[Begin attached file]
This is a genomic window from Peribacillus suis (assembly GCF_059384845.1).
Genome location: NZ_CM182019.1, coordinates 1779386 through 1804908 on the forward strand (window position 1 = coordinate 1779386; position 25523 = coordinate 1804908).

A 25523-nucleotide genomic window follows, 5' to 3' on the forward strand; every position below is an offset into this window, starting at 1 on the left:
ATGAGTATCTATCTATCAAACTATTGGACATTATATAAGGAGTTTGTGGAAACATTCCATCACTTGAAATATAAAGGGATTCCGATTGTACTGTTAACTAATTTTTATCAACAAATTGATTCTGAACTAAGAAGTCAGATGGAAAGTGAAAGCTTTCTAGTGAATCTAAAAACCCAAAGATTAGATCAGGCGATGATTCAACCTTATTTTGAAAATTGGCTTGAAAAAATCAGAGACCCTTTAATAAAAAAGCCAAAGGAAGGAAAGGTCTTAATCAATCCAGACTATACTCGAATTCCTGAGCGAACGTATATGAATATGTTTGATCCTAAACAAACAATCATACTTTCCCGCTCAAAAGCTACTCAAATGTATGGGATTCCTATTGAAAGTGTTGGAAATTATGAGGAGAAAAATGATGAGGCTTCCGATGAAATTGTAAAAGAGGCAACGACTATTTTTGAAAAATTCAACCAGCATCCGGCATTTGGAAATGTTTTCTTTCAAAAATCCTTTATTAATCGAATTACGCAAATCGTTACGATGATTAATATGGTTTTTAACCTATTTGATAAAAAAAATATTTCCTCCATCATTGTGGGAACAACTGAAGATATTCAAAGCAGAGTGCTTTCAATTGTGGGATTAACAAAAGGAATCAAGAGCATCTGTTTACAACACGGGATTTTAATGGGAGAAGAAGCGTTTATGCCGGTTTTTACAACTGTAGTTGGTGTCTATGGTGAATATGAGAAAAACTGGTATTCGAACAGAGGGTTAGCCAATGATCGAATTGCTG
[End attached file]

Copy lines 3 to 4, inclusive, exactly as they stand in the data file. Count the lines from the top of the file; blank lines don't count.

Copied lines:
A 25523-nucleotide genomic window follows, 5' to 3' on the forward strand; every position below is an offset into this window, starting at 1 on the left:
ATGAGTATCTATCTATCAAACTATTGGACATTATATAAGGAGTTTGTGGAAACATTCCATCACTTGAAATATAAAGGGATTCCGATTGTACTGTTAACTAATTTTTATCAACAAATTGATTCTGAACTAAGAAGTCAGATGGAAAGTGAAAGCTTTCTAGTGAATCTAAAAACCCAAAGATTAGATCAGGCGATGATTCAACCTTATTTTGAAAATTGGCTTGAAAAAATCAGAGACCCTTTAATAAAAAAGCCAAAGGAAGGAAAGGTCTTAATCAATCCAGACTATACTCGAATTCCTGAGCGAACGTATATGAATATGTTTGATCCTAAACAAACAATCATACTTTCCCGCTCAAAAGCTACTCAAATGTATGGGATTCCTATTGAAAGTGTTGGAAATTATGAGGAGAAAAATGATGAGGCTTCCGATGAAATTGTAAAAGAGGCAACGACTATTTTTGAAAAATTCAACCAGCATCCGGCATTTGGAAATGTTTTCTTTCAAAAATCCTTTATTAATCGAATTACGCAAATCGTTACGATGATTAATATGGTTTTTAACCTATTTGATAAAAAAAATATTTCCTCCATCATTGTGGGAACAACTGAAGATATTCAAAGCAGAGTGCTTTCAATTGTGGGATTAACAAAAGGAATCAAGAGCATCTGTTTACAACACGGGATTTTAATGGGAGAAGAAGCGTTTATGCCGGTTTTTACAACTGTAGTTGGTGTCTATGGTGAATATGAGAAAAACTGGTATTCGAACAGAGGGTTAGCCAATGATCGAATTGCTG